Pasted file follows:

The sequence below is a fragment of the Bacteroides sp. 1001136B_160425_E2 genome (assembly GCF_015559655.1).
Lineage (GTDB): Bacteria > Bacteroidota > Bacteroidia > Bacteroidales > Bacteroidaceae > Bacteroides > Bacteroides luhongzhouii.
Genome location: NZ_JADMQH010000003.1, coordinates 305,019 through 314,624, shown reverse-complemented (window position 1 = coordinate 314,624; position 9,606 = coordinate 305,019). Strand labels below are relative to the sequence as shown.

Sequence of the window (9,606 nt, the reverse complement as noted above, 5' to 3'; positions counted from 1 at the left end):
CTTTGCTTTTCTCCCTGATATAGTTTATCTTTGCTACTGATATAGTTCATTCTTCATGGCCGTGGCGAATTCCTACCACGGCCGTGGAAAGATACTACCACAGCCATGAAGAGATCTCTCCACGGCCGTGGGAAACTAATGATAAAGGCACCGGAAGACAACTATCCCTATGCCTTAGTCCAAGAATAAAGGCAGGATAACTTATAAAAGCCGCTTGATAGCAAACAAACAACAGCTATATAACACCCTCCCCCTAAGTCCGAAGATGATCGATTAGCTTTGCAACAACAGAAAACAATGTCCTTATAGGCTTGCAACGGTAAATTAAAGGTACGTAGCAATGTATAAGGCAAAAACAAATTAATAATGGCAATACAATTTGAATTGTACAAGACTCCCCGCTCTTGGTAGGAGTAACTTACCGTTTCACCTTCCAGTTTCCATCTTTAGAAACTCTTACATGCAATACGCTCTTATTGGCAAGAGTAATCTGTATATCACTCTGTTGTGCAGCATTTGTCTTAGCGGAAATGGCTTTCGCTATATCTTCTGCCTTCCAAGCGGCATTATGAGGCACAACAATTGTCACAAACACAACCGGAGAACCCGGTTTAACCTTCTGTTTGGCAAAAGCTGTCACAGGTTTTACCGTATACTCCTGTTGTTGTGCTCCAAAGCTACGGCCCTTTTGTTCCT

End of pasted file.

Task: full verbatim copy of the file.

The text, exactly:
The sequence below is a fragment of the Bacteroides sp. 1001136B_160425_E2 genome (assembly GCF_015559655.1).
Lineage (GTDB): Bacteria > Bacteroidota > Bacteroidia > Bacteroidales > Bacteroidaceae > Bacteroides > Bacteroides luhongzhouii.
Genome location: NZ_JADMQH010000003.1, coordinates 305,019 through 314,624, shown reverse-complemented (window position 1 = coordinate 314,624; position 9,606 = coordinate 305,019). Strand labels below are relative to the sequence as shown.

Sequence of the window (9,606 nt, the reverse complement as noted above, 5' to 3'; positions counted from 1 at the left end):
CTTTGCTTTTCTCCCTGATATAGTTTATCTTTGCTACTGATATAGTTCATTCTTCATGGCCGTGGCGAATTCCTACCACGGCCGTGGAAAGATACTACCACAGCCATGAAGAGATCTCTCCACGGCCGTGGGAAACTAATGATAAAGGCACCGGAAGACAACTATCCCTATGCCTTAGTCCAAGAATAAAGGCAGGATAACTTATAAAAGCCGCTTGATAGCAAACAAACAACAGCTATATAACACCCTCCCCCTAAGTCCGAAGATGATCGATTAGCTTTGCAACAACAGAAAACAATGTCCTTATAGGCTTGCAACGGTAAATTAAAGGTACGTAGCAATGTATAAGGCAAAAACAAATTAATAATGGCAATACAATTTGAATTGTACAAGACTCCCCGCTCTTGGTAGGAGTAACTTACCGTTTCACCTTCCAGTTTCCATCTTTAGAAACTCTTACATGCAATACGCTCTTATTGGCAAGAGTAATCTGTATATCACTCTGTTGTGCAGCATTTGTCTTAGCGGAAATGGCTTTCGCTATATCTTCTGCCTTCCAAGCGGCATTATGAGGCACAACAATTGTCACAAACACAACCGGAGAACCCGGTTTAACCTTCTGTTTGGCAAAAGCTGTCACAGGTTTTACCGTATACTCCTGTTGTTGTGCTCCAAAGCTACGGCCCTTTTGTTCCT